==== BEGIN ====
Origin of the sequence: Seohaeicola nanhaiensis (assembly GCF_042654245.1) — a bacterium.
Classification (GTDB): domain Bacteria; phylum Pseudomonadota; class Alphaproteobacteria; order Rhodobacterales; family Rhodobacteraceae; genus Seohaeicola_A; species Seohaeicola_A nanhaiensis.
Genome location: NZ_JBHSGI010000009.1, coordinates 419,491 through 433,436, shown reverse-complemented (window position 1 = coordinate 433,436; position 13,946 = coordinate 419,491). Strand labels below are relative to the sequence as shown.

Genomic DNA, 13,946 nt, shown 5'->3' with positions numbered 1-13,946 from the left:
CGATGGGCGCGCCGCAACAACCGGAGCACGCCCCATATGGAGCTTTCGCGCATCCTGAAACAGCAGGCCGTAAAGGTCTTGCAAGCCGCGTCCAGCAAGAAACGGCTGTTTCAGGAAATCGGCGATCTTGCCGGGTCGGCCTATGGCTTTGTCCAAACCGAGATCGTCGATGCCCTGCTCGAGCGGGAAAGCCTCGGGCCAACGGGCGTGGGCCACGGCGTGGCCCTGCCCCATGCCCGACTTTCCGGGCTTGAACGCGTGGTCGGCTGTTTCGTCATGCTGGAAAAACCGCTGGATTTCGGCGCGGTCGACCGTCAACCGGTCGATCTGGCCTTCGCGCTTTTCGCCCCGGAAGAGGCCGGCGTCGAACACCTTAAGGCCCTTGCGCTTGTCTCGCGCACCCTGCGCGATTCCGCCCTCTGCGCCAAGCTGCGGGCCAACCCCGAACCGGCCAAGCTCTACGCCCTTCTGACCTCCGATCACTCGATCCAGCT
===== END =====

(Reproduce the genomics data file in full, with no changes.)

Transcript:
Origin of the sequence: Seohaeicola nanhaiensis (assembly GCF_042654245.1) — a bacterium.
Classification (GTDB): domain Bacteria; phylum Pseudomonadota; class Alphaproteobacteria; order Rhodobacterales; family Rhodobacteraceae; genus Seohaeicola_A; species Seohaeicola_A nanhaiensis.
Genome location: NZ_JBHSGI010000009.1, coordinates 419,491 through 433,436, shown reverse-complemented (window position 1 = coordinate 433,436; position 13,946 = coordinate 419,491). Strand labels below are relative to the sequence as shown.

Genomic DNA, 13,946 nt, shown 5'->3' with positions numbered 1-13,946 from the left:
CGATGGGCGCGCCGCAACAACCGGAGCACGCCCCATATGGAGCTTTCGCGCATCCTGAAACAGCAGGCCGTAAAGGTCTTGCAAGCCGCGTCCAGCAAGAAACGGCTGTTTCAGGAAATCGGCGATCTTGCCGGGTCGGCCTATGGCTTTGTCCAAACCGAGATCGTCGATGCCCTGCTCGAGCGGGAAAGCCTCGGGCCAACGGGCGTGGGCCACGGCGTGGCCCTGCCCCATGCCCGACTTTCCGGGCTTGAACGCGTGGTCGGCTGTTTCGTCATGCTGGAAAAACCGCTGGATTTCGGCGCGGTCGACCGTCAACCGGTCGATCTGGCCTTCGCGCTTTTCGCCCCGGAAGAGGCCGGCGTCGAACACCTTAAGGCCCTTGCGCTTGTCTCGCGCACCCTGCGCGATTCCGCCCTCTGCGCCAAGCTGCGGGCCAACCCCGAACCGGCCAAGCTCTACGCCCTTCTGACCTCCGATCACTCGATCCAGCT